January Term Class Delves Into 'Dark Side of the 20th Century'

January 12, 2011

January 13, 2011 — On the first day of his January Term class, "The Dark Side of the 20th Century: Between Auschwitz and the Gulag," Dariusz Tolczyk poses the question: "Does it make sense to dwell on the historical atrocities and great negative experiences of humanity?"

The students respond that it does, said Tolczyk, an associate professor of Slavic languages and literature in the College of Arts & Sciences, who is leading the course for the third year.

"To forget history means to be doomed to repeat it," he explained.

Second-year history major Phoebe Willis said, "I also think it is important to remember these terrible events in honor of those who were oppressed and killed so that their deaths were not in vain, but taught the world that genocide is not the answer. Ever."

Through literary and cinematic testimonials, Tolczyk leads the students to consider art focused on the "pragmatic advantages of either forgetting or remembering" and to consider the moral perspective. "What do we owe to those who perished?," he asked.

The tradition of European peace treaties since the time of Charlemagne takes the view of "forget and start afresh," Tolczyk said. "But in the 20th century perpetrators counted on physical annihilation and also the annihilation of the memory of those annihilated. So they then control history. By forgetting, we put ourselves on the side of the perpetrators morally."

The course readings include firsthand personal accounts of survivors of atrocities or those close to the experience, including Elie Wiesel, a Romanian-born Jew who wrote about his imprisonment in the Auschwitz and Buchenwald concentration camps in his book "Night." Wiesel won a 1986 Nobel Prize for being "a messenger to mankind."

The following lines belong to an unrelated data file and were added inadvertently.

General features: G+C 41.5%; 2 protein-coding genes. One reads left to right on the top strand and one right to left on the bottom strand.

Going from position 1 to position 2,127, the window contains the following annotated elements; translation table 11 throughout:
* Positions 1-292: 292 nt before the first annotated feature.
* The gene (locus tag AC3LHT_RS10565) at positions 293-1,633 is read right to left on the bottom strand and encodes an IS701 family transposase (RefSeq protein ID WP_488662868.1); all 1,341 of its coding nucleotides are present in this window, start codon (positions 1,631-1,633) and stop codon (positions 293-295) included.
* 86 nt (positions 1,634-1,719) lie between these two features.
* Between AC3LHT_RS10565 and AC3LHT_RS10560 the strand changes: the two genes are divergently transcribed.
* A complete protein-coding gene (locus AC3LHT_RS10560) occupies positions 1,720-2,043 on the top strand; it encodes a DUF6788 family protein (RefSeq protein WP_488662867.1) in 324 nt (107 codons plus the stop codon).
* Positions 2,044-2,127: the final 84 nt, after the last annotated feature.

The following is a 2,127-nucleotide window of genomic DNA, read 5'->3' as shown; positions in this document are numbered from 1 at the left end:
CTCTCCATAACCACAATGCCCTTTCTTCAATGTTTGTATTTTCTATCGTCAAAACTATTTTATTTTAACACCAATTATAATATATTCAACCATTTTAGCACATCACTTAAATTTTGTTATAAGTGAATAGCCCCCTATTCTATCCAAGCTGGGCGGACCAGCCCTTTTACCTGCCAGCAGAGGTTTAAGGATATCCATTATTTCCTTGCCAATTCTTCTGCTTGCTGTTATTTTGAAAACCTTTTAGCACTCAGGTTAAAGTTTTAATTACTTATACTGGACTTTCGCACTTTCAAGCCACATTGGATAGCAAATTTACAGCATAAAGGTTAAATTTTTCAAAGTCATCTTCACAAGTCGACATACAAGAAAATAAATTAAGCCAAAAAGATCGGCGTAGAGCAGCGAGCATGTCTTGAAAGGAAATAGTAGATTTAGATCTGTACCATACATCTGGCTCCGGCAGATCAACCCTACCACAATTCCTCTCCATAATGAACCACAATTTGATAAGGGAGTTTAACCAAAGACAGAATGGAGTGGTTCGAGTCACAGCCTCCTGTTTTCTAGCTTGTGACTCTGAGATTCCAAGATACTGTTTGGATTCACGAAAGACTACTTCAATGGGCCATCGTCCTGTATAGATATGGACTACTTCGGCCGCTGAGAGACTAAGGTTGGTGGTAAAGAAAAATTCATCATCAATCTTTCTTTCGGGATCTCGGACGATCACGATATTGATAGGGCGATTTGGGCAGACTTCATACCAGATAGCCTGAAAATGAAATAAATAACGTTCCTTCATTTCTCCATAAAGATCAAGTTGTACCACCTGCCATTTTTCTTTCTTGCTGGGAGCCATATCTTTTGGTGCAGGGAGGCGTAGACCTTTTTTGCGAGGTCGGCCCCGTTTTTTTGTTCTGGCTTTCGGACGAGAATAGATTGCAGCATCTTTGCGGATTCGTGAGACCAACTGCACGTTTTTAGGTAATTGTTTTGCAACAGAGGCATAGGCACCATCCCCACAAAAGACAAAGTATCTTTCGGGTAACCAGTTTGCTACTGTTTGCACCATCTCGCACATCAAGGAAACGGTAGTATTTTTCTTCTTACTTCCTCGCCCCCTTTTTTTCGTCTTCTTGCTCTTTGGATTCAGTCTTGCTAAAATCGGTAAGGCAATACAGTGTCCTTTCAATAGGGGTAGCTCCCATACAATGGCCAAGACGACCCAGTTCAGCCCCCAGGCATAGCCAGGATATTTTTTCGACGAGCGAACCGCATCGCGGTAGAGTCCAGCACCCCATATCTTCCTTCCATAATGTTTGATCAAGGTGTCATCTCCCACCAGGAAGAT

The writings of Polish writer and journalist Tadeusz Borowski, who was imprisoned at Auschwitz and Dachau and whose family had a long history of imprisonment in Soviet Russia before moving to Poland, portrays the "troubling attitude distance and nonchalance in the tone and language" of the narrator of "This Way for the Gas, Ladies and Gentlemen," a provocative tale of the loss of moral sensitivity.

Russian gulag survivor Varlam Shalamov wrote about his labor camp life in the Soviet Union in a book of short stories, "Kolyma Tales," and Soviet writer Lydia Chukovskaya's works reflect the human cost of totalitarianism in Russia.

Chinese novelist and poet Zhang Xianliang was imprisoned for 22 years as part of the Chinese Communists' 1957 anti-rightist campaign for his politically deviant poetry. His novel "Grass Soup" – the title taken from the prisoners' evening meal – includes diary passages from and commentaries on his time in the labor camps.

Tolczyk also chose films that, although not firsthand accounts, are based on thoroughly researched documentation of the events.

In making "The Pianist," director Roman Polanski relied on his own experiences as a Jewish child saved from the Holocaust by Polish peasants to depict the struggles of Polish Jewish musicians to survive the Warsaw Ghetto during World War II.

"Polanski knows how things looked, how people behaved. He witnessed the ghetto-ization of Krakow Jews and their deportation to concentration camps," Tolczyk said.